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By Genna Reed
In his first week as president-elect, Joe Biden instituted an advisory board of experts to provide science-based recommendations to respond to COVID-19. This could be a signal that independent science advice under a Biden administration is valued. After four years of watching the norms of science advisory structures eroded and undermined, especially at the EPA, it is hard to visualize the possibilities of a government informed by experts. Once Biden takes office in January, here are the actions I hope his administration will take to shore up the government's fifth arm of external expert advice:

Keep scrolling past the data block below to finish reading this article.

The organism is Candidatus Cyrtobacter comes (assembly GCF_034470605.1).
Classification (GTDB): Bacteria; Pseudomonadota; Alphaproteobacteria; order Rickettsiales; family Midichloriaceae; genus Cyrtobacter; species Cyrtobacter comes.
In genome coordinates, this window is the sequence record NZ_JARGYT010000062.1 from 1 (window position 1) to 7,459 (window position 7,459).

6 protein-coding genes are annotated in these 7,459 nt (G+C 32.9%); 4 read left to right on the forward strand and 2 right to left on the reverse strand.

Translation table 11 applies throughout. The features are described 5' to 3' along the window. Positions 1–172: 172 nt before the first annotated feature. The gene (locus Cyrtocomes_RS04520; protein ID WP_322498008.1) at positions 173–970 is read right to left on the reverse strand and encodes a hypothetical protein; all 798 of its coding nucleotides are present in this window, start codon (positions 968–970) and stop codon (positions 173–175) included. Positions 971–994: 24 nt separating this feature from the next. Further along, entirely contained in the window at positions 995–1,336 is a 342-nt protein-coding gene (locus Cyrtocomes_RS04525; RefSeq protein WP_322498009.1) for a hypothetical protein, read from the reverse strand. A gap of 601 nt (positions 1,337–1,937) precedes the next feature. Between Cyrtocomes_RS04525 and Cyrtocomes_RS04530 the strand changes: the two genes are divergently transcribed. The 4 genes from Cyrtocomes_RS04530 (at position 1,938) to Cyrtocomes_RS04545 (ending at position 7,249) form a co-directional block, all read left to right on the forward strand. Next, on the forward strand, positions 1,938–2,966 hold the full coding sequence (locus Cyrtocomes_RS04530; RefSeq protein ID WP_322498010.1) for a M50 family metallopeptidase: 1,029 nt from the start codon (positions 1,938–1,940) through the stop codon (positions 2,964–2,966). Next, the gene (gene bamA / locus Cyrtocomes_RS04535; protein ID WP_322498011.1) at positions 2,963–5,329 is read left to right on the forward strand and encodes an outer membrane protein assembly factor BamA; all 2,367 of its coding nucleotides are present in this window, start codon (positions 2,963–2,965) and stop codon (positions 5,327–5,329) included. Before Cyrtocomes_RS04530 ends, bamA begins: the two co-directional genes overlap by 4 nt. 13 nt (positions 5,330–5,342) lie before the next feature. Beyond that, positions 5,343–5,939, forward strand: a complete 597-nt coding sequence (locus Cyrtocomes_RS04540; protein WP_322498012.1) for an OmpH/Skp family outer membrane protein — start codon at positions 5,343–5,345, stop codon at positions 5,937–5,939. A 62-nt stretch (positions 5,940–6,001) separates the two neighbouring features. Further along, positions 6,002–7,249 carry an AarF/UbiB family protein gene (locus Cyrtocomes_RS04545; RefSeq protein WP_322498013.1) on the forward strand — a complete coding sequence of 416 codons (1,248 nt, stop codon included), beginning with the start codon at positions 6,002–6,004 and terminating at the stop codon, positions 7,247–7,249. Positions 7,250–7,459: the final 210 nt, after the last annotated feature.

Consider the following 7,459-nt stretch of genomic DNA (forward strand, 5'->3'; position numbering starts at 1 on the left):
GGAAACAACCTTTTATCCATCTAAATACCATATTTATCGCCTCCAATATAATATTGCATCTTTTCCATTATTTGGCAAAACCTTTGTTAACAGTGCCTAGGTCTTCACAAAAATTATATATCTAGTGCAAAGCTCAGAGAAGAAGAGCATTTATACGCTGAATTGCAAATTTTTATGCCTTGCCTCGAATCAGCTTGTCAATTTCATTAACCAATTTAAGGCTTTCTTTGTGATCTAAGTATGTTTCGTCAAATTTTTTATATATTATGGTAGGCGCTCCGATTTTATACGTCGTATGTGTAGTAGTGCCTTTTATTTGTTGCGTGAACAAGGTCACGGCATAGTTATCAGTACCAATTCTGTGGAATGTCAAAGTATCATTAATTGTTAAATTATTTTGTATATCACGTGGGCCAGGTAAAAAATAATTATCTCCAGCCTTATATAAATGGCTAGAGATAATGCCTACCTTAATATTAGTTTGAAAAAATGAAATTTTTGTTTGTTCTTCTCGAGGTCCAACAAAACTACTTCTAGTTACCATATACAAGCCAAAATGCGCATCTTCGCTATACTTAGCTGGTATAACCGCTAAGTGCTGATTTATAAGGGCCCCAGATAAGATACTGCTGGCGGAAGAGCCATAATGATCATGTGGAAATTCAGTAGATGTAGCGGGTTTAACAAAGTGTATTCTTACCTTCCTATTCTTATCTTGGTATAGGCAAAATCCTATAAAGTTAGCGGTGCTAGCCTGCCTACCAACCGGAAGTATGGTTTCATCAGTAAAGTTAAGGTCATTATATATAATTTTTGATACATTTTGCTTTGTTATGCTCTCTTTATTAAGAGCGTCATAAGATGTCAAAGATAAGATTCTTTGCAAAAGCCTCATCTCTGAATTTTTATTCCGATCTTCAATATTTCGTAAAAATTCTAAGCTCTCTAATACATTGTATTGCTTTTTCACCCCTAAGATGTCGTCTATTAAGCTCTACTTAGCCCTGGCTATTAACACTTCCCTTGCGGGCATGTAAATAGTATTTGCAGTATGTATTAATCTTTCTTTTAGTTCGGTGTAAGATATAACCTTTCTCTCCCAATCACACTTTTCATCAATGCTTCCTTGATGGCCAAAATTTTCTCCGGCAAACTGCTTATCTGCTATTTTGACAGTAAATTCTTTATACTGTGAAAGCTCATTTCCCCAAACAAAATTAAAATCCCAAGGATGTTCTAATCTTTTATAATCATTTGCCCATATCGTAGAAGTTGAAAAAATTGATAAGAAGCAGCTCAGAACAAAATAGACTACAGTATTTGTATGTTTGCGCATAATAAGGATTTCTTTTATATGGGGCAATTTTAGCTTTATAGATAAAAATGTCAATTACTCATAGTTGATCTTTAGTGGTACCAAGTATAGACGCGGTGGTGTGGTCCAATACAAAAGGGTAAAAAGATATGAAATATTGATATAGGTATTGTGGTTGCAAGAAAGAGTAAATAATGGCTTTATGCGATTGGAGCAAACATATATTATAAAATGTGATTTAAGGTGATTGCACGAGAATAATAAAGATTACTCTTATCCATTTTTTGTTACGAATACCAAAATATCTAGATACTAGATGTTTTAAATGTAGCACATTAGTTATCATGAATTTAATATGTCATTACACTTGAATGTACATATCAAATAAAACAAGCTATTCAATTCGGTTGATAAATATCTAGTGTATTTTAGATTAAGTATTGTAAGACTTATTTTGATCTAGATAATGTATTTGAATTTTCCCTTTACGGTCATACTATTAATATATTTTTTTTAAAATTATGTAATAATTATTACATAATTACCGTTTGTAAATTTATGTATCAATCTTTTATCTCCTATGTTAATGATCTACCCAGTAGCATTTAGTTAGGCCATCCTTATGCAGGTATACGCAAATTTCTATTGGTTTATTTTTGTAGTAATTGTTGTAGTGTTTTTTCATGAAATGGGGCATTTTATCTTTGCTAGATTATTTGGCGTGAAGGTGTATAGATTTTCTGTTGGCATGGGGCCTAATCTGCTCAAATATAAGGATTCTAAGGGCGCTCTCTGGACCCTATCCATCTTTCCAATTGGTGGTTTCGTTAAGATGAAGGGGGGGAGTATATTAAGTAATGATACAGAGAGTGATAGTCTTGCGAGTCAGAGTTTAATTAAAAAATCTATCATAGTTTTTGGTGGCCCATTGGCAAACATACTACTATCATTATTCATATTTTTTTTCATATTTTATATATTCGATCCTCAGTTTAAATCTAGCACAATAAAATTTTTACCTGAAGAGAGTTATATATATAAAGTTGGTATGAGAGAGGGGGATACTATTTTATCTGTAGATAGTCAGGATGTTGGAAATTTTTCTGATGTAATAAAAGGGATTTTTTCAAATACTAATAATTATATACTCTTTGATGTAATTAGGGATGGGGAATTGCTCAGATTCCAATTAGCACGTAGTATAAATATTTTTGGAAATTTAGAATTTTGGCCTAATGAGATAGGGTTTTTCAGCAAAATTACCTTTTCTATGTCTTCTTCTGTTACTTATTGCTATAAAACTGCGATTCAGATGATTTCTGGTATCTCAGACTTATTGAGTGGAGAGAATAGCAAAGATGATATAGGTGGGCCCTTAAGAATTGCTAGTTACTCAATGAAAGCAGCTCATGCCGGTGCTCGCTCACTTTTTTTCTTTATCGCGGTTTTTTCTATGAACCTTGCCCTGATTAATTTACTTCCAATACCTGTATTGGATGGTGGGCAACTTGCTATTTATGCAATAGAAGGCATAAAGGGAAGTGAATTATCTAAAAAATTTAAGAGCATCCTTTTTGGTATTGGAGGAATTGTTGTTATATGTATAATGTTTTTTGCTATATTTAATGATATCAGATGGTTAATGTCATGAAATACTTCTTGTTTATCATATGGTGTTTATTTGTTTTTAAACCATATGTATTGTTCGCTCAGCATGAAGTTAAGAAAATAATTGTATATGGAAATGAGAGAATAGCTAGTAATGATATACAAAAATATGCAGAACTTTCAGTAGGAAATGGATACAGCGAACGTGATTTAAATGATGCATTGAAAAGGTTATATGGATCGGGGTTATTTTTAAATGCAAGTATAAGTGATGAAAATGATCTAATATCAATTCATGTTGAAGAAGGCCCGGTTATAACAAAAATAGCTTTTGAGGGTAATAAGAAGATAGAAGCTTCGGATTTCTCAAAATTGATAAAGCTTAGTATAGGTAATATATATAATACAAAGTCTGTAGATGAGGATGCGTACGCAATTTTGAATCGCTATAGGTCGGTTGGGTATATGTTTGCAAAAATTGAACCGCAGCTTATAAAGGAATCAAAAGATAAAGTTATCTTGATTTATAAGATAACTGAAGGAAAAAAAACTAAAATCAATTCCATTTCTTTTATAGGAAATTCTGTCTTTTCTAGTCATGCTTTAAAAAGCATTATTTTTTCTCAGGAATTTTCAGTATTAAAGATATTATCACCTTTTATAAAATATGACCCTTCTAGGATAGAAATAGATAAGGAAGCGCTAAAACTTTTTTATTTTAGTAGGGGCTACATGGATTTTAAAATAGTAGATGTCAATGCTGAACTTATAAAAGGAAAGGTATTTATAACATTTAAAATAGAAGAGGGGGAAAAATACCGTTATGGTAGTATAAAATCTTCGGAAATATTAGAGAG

1. Rescind EO 13875 and Reinstate Disbanded Committees<p>In Executive Order 13875, titled "Evaluating and Improving the Utility of Federal Advisory Committees," issued in June 2019<strong>, </strong>President Trump mandated the elimination of one-third of federal advisory committees with an aim of <a href="https://blog.ucsusa.org/genna-reed/trump-executive-order-advisory-committee" target="_blank">reaching the arbitrary total of 350</a>. Some agencies followed the order, cutting committees like <a href="https://blog.ucsusa.org/genna-reed/the-first-cut-of-epa-advisory-committees-is-the-deepest" target="_blank">EPA's Environmental Laboratory Advisory Board (ELAB) and the National Advisory Council for Environmental Policy and Technology (NACEPT)</a>, <a href="https://thehill.com/policy/energy-environment/465001-trump-officials-eliminate-board-that-advised-on-smart-grid" target="_blank">The Department of Commerce's Smart Grid Advisory Committee</a> and <a href="https://blog.ucsusa.org/genna-reed/science-advice-shouldnt-be-at-the-whim-of-a-president-and-his-appointees" target="_blank">Marine Protected Areas Advisory Committee, and DOI's Invasive Species Advisory Committee</a> and CDC's <a href="https://www.atsdr.cdc.gov/science/" target="_blank">Agency for Toxic Substances and Disease Registry's Board of Scientific Counselors</a> and its <a href="https://www.facadatabase.gov/FACA/apex/FACAPublicCommittee?id=a10t0000001gzkCAAQ" target="_blank">Advisory Committee to the Director</a>. Yes, you read that right. As the CDC director responded to a national public health crisis, he did not have a sounding board of leading public health experts to help guide a federal response, as <a href="https://www.facadatabase.gov/FACA/apex/FACAPublicCommittee?id=a10t0000001gzkCAAQ" target="_blank">had been readily available since 1962</a>.</p><p>Neither the White House nor federal agencies released criteria or a full justification for disbanding these committees to the public. This is likely not an exhaustive list. Thus, the Biden administration should allow agencies to bring back disbanded committees quickly so that they can get back to work on projects left unfinished and take on new ones, especially those with direct relevance to providing expertise to the government on responding to COVID-19.</p>